Monday, July 18, 2011

Water aid

I have always been puzzled by stories like these:

Aylito Binayo's feet know the mountain. Even at four in the morning she can run down the rocks to the river by starlight alone and climb the steep mountain back up to her village with 50 pounds of water on her back. She has made this journey three times a day for nearly all her 25 years. So has every other woman in her village of Foro, in the Konso district of southwestern Ethiopia. Binayo dropped out of school when she was eight years old, in part because she had to help her mother fetch water from the Toiro River.

When you spend hours hauling water long distances, you measure every drop. …

Why not move closer to the water source? Is this an example of lack of adaptation? Perhaps this is the reason:

Many villages in the tropics were built high in the hills, where it is cooler and less malarious and easier to see when the enemy is coming.

Or hysteresis? And the story of water aid is not very encouraging:
The villages of Konso are littered with the ghosts of water projects past. In Konsos around the developing world, the biggest problem with water schemes is that about half of them fall into disrepair soon after the groups that built them move on. Sometimes technology is used that can't be repaired locally, or spare parts are available only in the capital. But other reasons are achingly trivial: The villagers can't raise money for a three-dollar part or don't trust anyone to make the purchase with their pooled funds.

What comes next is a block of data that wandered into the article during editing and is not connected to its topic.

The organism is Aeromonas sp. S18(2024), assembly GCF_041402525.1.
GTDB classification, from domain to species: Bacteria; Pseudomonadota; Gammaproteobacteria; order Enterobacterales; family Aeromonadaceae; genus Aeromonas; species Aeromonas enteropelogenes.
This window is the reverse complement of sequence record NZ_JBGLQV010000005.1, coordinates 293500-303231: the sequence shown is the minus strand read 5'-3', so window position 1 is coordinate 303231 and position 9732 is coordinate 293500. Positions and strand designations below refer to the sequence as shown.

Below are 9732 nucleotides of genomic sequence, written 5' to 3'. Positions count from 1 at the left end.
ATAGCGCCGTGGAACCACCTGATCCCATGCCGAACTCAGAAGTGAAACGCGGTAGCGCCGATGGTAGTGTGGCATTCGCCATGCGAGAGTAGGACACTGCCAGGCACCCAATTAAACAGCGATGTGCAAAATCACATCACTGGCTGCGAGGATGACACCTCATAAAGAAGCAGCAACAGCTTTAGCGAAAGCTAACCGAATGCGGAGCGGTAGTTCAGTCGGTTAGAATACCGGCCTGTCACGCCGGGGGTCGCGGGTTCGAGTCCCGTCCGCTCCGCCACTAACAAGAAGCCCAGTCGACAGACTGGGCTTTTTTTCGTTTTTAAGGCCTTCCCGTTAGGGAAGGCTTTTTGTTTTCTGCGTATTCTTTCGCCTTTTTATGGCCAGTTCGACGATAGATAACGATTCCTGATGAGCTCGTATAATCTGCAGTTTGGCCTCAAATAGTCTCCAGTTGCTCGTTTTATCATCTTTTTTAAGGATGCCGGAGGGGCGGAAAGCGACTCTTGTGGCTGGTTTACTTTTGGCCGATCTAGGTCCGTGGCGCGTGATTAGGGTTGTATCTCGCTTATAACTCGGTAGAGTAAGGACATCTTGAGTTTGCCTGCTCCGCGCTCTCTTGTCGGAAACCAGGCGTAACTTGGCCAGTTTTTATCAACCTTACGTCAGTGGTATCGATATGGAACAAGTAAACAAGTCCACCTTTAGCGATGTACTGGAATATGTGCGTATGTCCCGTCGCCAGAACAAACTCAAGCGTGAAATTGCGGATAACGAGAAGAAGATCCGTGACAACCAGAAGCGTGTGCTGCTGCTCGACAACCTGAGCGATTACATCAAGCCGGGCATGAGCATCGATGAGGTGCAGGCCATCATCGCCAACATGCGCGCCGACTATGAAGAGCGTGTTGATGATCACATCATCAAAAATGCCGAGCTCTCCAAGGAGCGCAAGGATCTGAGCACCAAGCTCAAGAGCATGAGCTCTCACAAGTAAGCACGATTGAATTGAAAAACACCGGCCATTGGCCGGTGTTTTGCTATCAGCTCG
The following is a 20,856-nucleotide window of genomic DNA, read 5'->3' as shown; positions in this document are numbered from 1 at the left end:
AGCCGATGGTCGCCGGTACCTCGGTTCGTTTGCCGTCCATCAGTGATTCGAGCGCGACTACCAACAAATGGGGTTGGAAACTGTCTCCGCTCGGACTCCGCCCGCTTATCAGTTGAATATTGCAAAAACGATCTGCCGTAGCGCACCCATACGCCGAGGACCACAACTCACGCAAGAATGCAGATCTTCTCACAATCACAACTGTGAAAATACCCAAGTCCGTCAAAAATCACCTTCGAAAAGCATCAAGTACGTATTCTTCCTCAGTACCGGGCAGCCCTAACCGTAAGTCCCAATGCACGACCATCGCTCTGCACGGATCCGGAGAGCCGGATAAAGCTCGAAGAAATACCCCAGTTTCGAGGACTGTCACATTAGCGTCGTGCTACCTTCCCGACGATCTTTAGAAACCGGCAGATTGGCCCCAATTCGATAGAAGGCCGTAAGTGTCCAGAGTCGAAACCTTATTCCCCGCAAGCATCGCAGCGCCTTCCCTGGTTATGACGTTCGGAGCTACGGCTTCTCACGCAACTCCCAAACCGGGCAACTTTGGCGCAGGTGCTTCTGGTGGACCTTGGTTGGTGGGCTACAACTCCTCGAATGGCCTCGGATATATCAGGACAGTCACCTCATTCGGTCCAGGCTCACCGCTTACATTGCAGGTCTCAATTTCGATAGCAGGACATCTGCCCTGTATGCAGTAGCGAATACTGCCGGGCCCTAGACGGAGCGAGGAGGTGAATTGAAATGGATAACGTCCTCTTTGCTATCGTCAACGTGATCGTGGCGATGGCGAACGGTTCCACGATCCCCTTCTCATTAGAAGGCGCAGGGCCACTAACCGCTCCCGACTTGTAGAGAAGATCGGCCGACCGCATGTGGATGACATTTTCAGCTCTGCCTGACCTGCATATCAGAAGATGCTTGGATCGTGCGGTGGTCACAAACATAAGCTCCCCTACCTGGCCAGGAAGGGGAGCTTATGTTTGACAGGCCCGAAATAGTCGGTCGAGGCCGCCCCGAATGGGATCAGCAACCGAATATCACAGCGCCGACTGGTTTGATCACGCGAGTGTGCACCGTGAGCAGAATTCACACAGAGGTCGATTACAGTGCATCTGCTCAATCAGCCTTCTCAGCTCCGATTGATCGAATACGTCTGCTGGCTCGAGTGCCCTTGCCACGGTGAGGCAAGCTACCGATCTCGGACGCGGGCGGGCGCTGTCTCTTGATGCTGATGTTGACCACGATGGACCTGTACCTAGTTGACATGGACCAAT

A new approach seems to be the following:
But the real innovation is that WaterAid treats technology as only part of the solution. Just as important is involving the local community in designing, building, and maintaining new water projects. Before beginning any project, WaterAid asks the community to form a WASH (water, sanitation, hygiene) committee of seven people—four of whom must be women. The committee works with WaterAid to plan projects and involve the village in construction. Then it maintains and runs the project

But there is some skepticism:
WaterAid and other successful groups, such as, CARE, and A Glimmer of Hope, believe that charging user fees—usually a penny per jerry can or less—is key to sustaining a project. The village WASH committee holds the proceeds to pay for spare parts and repairs. But villagers think of water as a gift from God. Should we next pay to breathe air?

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